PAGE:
Chapter 13 Bankruptcy

Chapter 13 Bankruptcy

Chapter 13 Bankruptcy offers individuals a number of advantages over liquidation under Chapter 7. Chapter 13 can be a good solution for people who need time to pay off certain debts and who have enough income to meet the Chapter 13 requirements. This particular type of bankruptcy can also protect third-parties (“co-signers”) who are liable with the debtor on consumer debts.

Can I save my Home?

If you are facing foreclosure on your home, Chapter 13 provides a powerful remedy. You can keep your home by proposing a feasible repayment plan that includes your missed payments, as long as you stay current on your mortgage.

Can I Keep my Assets?

In a Chapter 13 bankruptcy, you get to keep all of your property regardless of its value, so long as you are able to pay your unsecured debtors the value of the property you would lose if you filed for Chapter 7 Bankruptcy.

Qualifications for a Chapter 13 Bankruptcy

In a Chapter 13 bankruptcy, you get to keep all of your property regardless of its value, so long as you are able to pay your unsecured debtors the value of the property you would lose if you filed for Chapter 7 Bankruptcy.

How do I get Started

The first step in determining whether filing bankruptcy is an appropriate option for you is to schedule a free consultation. We will go over your financial situation in detail and discuss the various options available.

How it Works

A chapter 13 case begins by filing a petition with the bankruptcy court serving the area where the debtor has a domicile or residence. Unless the court orders otherwise, the debtor must also file with the court:  (1) schedules of assets and liabilities; (2) a schedule of current income and expenditures; (3) a schedule of executory contracts and unexpired leases; and (4) a statement of financial affairs. Fed. R. Bankr. P. 1007(b). The debtor must also file a certificate of credit counseling and a copy of any debt repayment plan developed through credit counseling; evidence of payment from employers, if any, received 60 days before filing; a statement of monthly net income and any anticipated increase in income or expenses after filing; and a record of any interest the debtor has in federal or state qualified education or tuition accounts. 11 U.S.C. § 521. The debtor must provide the chapter 13 case trustee with a copy of the tax return or transcripts for the most recent tax year as well as tax returns filed during the case (including tax returns for prior years that had not been filed when the case began). Id. A husband and wife may file a joint petition or individual petitions.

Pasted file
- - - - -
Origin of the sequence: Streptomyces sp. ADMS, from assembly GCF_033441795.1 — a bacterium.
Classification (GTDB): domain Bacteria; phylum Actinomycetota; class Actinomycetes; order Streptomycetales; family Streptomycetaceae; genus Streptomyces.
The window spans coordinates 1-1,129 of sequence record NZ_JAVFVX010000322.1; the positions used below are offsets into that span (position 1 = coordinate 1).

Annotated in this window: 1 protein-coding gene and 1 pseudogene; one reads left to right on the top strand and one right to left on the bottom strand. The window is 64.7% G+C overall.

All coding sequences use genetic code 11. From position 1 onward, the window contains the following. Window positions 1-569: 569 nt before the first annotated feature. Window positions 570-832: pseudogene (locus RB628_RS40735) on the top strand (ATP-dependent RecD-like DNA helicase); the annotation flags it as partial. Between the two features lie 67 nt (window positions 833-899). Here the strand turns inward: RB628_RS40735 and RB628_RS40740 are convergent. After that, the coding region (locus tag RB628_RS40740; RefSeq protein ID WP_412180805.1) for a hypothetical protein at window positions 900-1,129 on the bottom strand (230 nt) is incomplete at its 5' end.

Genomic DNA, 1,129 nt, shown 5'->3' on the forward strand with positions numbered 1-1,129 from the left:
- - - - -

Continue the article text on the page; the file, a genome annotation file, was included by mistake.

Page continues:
In order to complete the Official Bankruptcy Forms that make up the petition, statement of financial affairs, and schedules, the debtor must compile the following information:

  1. A list of all creditors and the amounts and nature of their claims;
  2. The source, amount, and frequency of the debtor’s income;
  3. A list of all of the debtor’s property; and
  4. A detailed list of the debtor’s monthly living expenses, i.e., food, clothing, shelter, utilities, taxes, transportation, medicine, etc.

Individuals may use a chapter 13 proceeding to save their home from foreclosure. The automatic stay stops the foreclosure proceeding as soon as the individual files the chapter 13 petition. The individual may then bring the past-due payments current over a reasonable period of time. Nevertheless, the debtor may still lose the home if the mortgage company completes the foreclosure sale under state law before the debtor files the petition.11 U.S.C. § 1322(c). The debtor may also lose the home if he or she fails to make the regular mortgage payments that come due after the chapter 13 filing.

Between 20 and 50 days after the debtor files the chapter 13 petition, the chapter 13 trustee will hold a meeting of creditors. If the U.S. trustee or bankruptcy administrator schedules the meeting at a place that does not have regular U.S. trustee or bankruptcy administrator staffing, the meeting may be held no more than 60 days after the debtor files. Fed. R. Bankr. P. 2003(a). During this meeting, the trustee places the debtor under oath, and both the trustee and creditors may ask questions. The debtor must attend the meeting and answer questions regarding his or her financial affairs and the proposed terms of the plan.11 U.S.C. § 343.Generally, the debtor can avoid problems by making sure that the petition and plan are complete and accurate, and by consulting with an attorney.

After the meeting of creditors, the debtor, the chapter 13 trustee, and those creditors who wish to attend will come to court for a hearing on the debtor’s chapter 13 repayment plan.

The discharge in a chapter 13 case is somewhat broader than in a chapter 7 case. Debts dischargable in a chapter 13, but not in chapter 7, include debts for willful and malicious injury to property (as opposed to a person), debts incurred to pay nondischargeable tax obligations, and debts arising from property settlements in divorce or separation proceedings. 11 U.S.C. § 1328(a).

We can help you to get debt relief. Contact us to find out if you are eligible for bankruptcy relief. We provide you with answers to general about debt relief or how our services work. Contact us by phone at (801) 432-8682.

We serve all of Utah